So the first climate-neutral transport chains made by Bertschi could be a reality in the very near future. For consumer-focused customers, such as P&G and Unilever, climate-neutral logistics is already an added-value proposition. And customers in the chemical industry are also increasingly focusing on climate targets for logistics.

 

 

 

 

Climate risks and challenges for society

What are the societal challenges in addressing climate risks? The developing countries of the world depend on being able to grow rapidly. They want to reach a higher level of prosperity before their age pyramid becomes too expensive. These countries will thus need longer to take countermeasures on climate issues. For example, China expects that despite the promotion of electric cars, the country will not reach its peak in terms of CO2 emissions until 2030. After that, it aims to gradually reduce emissions and meet the Paris targets by 2060. In developing countries, this process is likely to take even longer.

In industrialized countries, the availability of sufficient non-fossil energy is a major challenge. This is heightened in countries such as Germany and Switzerland with their planned nuclear phase-outs. At the same time, electric cars, rail transport, heat pumps (heating, cooling), and green hydrogen for trucks, ships and planes will require much more electricity. The growing electricity gap should be closed with solar and wind power, but this will require reconfiguration of the power grids over long distances. At the same time, there is growing popular resistance to major infrastructure investments in industrialized countries. The future will show whether this electricity gap can be closed without nuclear power as a bridging technology.

 

Zero-emission means anticipating the future

I hope you have been able to get an impression of how the company is preparing for developments as a result of climate change. With new concepts for shifting from road to combined transport (CT), an increasing number of customers are looking for environmentally friendly logistics. Thanks to our leading position in CT in Europe, this opens up interesting opportunities for us. But to take advantage of them will require major investments. We are planning the construction and expansion of CT terminals, with expansion of the Rotterdam Botlek and Duisburg terminals planned for this year and further investments in the Benelux in the near future. Furthermore, we want to focus more on environmentally friendly rail transport worldwide; for example, trade with China via the Silk Road, in Russia, and in the US. We are also optimzing our infrastructure; an example is the Swiss Birrfeld tank cleaning facility, where we have succeeded in reducing heating energy and CO2 emissions by two thirds by investing in heat recovery and other optimizations.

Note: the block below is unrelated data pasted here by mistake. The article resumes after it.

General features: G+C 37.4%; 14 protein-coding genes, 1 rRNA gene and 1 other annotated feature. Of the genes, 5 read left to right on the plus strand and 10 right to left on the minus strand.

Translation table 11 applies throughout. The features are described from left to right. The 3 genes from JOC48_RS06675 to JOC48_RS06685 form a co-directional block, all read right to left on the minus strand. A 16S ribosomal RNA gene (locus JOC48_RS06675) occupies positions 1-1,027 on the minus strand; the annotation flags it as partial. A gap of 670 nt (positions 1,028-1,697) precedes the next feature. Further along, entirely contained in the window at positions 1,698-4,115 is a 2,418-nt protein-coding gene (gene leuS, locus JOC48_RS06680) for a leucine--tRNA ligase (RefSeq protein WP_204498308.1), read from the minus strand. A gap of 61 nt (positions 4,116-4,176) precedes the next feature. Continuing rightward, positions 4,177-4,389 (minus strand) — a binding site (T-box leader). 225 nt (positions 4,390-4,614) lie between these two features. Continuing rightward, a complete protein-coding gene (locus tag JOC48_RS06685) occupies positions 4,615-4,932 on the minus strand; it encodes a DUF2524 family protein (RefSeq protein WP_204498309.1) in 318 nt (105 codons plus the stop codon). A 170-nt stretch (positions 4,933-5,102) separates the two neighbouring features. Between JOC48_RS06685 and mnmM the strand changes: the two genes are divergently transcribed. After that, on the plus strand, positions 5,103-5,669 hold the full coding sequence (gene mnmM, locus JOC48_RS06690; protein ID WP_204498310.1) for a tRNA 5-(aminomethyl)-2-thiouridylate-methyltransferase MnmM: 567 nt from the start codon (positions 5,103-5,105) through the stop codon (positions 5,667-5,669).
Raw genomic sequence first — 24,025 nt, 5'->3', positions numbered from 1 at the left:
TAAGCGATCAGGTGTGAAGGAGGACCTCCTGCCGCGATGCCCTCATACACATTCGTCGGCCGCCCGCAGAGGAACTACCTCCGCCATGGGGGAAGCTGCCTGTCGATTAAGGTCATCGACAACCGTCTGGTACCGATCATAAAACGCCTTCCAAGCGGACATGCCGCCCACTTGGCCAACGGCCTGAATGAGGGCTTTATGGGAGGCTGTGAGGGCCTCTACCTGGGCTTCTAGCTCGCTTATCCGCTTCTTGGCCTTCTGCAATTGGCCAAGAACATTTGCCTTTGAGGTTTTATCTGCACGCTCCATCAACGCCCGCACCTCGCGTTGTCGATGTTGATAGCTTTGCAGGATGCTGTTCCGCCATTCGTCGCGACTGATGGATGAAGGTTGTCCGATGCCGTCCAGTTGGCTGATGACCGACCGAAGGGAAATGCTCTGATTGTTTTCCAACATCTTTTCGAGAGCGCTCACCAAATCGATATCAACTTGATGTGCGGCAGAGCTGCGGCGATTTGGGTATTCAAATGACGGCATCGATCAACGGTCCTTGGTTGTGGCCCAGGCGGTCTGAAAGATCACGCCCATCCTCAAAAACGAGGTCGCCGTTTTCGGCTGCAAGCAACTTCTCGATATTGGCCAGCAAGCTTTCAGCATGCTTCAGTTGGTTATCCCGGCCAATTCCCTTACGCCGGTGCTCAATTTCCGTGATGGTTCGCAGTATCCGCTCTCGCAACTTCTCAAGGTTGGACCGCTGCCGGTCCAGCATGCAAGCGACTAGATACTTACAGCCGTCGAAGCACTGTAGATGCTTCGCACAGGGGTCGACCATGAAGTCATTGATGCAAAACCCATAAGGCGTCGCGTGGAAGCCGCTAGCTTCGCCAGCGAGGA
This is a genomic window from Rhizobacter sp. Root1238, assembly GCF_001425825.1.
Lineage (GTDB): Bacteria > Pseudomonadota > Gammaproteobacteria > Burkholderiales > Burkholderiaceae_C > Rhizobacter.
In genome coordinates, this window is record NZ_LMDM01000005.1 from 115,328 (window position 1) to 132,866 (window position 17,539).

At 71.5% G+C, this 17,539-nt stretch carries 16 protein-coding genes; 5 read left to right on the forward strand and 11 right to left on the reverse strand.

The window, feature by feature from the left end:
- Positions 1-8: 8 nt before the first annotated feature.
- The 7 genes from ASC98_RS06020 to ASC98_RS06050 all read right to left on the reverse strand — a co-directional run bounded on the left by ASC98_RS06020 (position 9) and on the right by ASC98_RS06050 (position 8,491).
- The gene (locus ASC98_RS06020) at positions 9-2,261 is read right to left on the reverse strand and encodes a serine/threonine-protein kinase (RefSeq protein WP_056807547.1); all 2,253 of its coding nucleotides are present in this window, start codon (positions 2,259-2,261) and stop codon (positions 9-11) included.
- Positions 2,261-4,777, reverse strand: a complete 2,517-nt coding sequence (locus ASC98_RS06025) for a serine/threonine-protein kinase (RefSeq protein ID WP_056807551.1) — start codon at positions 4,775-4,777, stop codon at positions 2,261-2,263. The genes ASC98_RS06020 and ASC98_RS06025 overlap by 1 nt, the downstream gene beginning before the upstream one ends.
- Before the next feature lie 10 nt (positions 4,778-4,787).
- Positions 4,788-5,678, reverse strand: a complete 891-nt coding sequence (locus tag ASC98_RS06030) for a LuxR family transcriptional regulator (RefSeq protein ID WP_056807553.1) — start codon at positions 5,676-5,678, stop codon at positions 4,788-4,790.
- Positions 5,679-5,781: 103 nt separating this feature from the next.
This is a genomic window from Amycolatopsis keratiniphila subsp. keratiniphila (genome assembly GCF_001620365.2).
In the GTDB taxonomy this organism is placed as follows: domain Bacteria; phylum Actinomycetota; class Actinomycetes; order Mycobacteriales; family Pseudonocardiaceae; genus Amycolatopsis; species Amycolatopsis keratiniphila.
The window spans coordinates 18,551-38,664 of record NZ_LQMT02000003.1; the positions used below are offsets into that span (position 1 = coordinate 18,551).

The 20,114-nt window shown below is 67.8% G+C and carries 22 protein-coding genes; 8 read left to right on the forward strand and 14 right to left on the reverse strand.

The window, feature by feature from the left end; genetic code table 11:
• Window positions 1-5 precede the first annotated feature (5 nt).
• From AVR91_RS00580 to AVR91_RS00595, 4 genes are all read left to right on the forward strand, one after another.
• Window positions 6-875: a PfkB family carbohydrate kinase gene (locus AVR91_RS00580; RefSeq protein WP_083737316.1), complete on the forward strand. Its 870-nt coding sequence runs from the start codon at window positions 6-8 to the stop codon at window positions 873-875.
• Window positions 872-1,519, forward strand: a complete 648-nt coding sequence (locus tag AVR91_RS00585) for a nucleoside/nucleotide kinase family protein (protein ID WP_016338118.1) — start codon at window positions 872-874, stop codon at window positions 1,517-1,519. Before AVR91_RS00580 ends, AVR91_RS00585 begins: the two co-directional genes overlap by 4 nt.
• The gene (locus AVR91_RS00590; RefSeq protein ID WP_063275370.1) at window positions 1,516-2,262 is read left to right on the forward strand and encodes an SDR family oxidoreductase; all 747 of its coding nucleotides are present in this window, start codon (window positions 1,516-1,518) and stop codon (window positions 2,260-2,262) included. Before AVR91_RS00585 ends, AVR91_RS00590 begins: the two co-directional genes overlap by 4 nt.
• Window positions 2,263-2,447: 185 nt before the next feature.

Decarbonization – i.e. dispensing with oil as the fuel for transport by road, water, and air – will represent a quantum leap. Leading the pack will be the truck. For delivery vehicles in cities, battery-powered electric drives are likely to predominate. For heavy transport over medium and long distances, batteries are associated with significantly lower payload capacity. In my view, green hydrogen and carbon-neutral alternative fuels are the most promising candidates. Seagoing vessels and aircrafts will follow later. The speed of this development will depend to a large extent on the framework conditions set by politicians over the next few years. We will not wait for politics, we are now already starting to anticipate the future. We believe that by doing so, we are not only doing something good for the climate and the environment, but also enhancing the company’s long-term opportunity for succeeding in rapidly changing markets.

 

 

 

Written by Hans-Jörg Bertschi, Executive Chairman of the Bertschi Board of Directors

June 29, 2021